Comparing early onset and childhood onset patients, early onset was also independently and positively associated with NAFLD and hypertriglyceridemia (Table 5). Combined with the results obtained in the comparison between early onset and late onset patients, these data suggest that early onset of psoriasis is independently associated with NAFLD and hypertriglyceridemia among moderate to severe plaque psoriatic patients with different ages of onset.
Our study evaluated the prevalence of NAFLD and related metabolic conditions in patients with moderate to severe plaque psoriasis. In our study, the prevalence of NAFLD in patients (mean: 51 ±14 years, range 18–85 years) was 55.8% In 2005, a large cross-sectional study including 3175 subjects in Shanghai estimated a NAFLD rate of 20.82% within the general population (mean: 52.4 ±15.1 years, range 16–88 years) ,. Our study showed a much higher prevalence of NAFLD in psoriasis patients than that identified in the general population of Shanghai. This finding is consistent with the conclusion derived in previous studies that psoriatic patients, especially those with moderate to severe psoriasis, had a greater risk of NAFLD.
In our study early onset patients had longer disease duration on average than late onset patients. However, it didn’t affect the association between metabolic diseases and age at onset in our study. In comparison between early onset patients aged under 40 and over 40, patients aged over 40 had longer disease duration (21 vs 8 years), but they showed much lower or similar prevalence of metabolic diseases than those aged under 40 (Table 2), Multivariate analysis also indicated no effect of disease duration on metabolic diseases.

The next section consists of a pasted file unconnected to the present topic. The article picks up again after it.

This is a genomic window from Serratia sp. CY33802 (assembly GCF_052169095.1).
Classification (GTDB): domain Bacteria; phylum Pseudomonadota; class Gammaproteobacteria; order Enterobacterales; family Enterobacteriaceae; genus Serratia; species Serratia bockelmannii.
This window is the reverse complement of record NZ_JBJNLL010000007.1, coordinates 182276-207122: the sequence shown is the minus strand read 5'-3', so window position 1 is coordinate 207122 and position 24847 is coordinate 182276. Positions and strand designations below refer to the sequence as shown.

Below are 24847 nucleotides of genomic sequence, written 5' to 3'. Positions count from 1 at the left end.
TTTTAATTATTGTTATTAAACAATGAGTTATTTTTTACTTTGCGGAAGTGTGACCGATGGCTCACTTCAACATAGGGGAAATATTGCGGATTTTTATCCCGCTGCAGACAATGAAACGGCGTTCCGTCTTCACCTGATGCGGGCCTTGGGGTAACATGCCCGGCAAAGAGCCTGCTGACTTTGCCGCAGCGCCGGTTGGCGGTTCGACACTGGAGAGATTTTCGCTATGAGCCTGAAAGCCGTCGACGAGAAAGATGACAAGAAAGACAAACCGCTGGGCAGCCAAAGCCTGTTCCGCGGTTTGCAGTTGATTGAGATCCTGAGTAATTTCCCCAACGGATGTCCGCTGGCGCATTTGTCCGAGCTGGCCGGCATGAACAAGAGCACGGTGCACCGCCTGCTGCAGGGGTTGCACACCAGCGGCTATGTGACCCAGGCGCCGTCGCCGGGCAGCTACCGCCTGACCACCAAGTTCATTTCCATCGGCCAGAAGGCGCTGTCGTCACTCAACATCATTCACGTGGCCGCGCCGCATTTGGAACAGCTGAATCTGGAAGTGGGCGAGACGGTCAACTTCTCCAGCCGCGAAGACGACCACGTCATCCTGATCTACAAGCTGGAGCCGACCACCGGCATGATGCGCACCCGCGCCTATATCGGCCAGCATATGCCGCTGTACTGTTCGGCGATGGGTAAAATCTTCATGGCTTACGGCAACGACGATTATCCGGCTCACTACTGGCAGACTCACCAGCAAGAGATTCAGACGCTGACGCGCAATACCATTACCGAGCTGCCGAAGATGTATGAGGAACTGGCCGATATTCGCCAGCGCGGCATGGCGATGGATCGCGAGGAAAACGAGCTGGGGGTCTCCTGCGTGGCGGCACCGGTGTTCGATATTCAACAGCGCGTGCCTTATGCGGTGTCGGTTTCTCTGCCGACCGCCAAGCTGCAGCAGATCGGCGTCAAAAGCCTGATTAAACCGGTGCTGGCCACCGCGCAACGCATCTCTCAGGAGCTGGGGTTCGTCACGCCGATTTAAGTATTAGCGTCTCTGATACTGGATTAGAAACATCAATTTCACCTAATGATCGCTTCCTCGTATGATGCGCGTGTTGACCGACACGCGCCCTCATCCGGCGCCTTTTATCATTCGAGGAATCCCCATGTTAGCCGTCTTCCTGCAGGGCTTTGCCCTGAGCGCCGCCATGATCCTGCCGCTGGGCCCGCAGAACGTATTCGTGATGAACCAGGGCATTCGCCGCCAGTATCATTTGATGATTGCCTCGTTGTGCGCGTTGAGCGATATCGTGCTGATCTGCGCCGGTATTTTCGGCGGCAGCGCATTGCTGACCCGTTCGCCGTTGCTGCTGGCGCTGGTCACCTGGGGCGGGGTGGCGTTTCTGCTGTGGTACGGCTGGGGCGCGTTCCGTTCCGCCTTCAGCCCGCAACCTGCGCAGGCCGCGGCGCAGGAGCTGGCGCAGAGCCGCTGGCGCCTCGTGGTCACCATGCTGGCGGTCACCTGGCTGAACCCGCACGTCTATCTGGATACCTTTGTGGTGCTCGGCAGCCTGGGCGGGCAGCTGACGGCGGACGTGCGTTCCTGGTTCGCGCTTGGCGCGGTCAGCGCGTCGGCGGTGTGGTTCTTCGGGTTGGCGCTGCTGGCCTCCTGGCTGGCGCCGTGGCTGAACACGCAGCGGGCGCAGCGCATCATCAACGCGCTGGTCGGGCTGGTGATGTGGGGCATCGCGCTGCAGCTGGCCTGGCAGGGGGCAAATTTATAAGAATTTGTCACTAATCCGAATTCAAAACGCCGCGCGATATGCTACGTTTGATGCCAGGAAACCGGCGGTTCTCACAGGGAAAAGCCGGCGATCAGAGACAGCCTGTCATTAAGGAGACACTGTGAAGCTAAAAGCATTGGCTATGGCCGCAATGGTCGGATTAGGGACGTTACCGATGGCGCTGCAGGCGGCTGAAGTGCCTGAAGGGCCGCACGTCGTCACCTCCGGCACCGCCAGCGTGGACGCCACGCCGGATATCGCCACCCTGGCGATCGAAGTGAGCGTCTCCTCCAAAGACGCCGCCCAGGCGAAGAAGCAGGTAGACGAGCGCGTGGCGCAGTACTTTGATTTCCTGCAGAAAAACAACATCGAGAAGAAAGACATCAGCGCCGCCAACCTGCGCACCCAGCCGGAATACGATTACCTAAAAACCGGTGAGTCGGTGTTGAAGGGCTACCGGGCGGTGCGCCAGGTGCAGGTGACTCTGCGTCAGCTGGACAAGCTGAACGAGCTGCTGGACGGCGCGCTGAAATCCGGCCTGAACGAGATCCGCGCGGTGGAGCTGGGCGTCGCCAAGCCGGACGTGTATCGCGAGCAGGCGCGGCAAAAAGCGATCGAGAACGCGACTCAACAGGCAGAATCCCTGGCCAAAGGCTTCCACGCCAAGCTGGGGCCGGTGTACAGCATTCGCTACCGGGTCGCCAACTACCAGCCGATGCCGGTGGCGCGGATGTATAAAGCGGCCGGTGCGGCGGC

Regarding the association between age at onset and psoriasis, some differences in clinical presentation and genetic background have been identified for different ages of onset. Early onset psoriasis has been reported to be associated with more severe and extensive cutaneous involvement and a recurrent clinical course . However, few studies have reported an association between age at onset of psoriasis and metabolic comorbidities. A cross-sectional study including 2201 adults with psoriasis in France found that childhood onset of psoriasis was not associated with higher frequencies of large waist circumference, obesity, diabetes, dyslipidemia and hypertension; however, these outcomes were associated with increased age. Another similar study investigating very late onset psoriasis (over age of 70) found that very late onset patients tended to have lower frequencies of obesity, diabetes, hypertension, and dyslipidemia than ‘early’ onset patients. In our study, comorbidity prevalence did not increase or decrease with age as indicated in the previous study of psoriatic patients; this may be due to the inclusion of only moderate to severe patients, as metabolic diseases have been found to be more prevalent among these patients and more highly associated with systemic inflammation, these patients may have different distribution patterns of metabolic comorbidities than general patients. As psoriasis, NAFLD and metabolic syndrome display considerable overlap in the occurrence of some slightly elevated proinflammatory marker , they may have a synergistic effect on patients’ chronic systemic inflammation that, in turn, make psoriasis more difficult to manage. As early onset patients with moderate to severe psoriasis have been found to have a significantly higher prevalence of NAFLD and tendency towards a higher prevalence of metabolic syndrome, they may suffer from more severe systemic inflammation that may lead to more extensive cutaneous involvement and a recurrent clinical course.
NAFLD is considered a hepatic manifestation of metabolic syndrome. It may predict metabolic syndrome emergence and has been found to be an independent predictor of cardiovascular diseases [16,17,18]. Hyperuricemia may also predict the emergence of metabolic syndrome and has also been associated with cardiovascular diseases[19,20]. As early onset was independently and positively associated with both NAFLD and hyperuricemia, early onset patients may have a greater long term risk of metabolic syndrome or cardiovascular diseases. However in our study, metabolic syndrome was identified a little more frequently in early than late onset patients in univariate analysis, but not with significance. That is probably related to the higher prevalence of diabetes in late onset patients.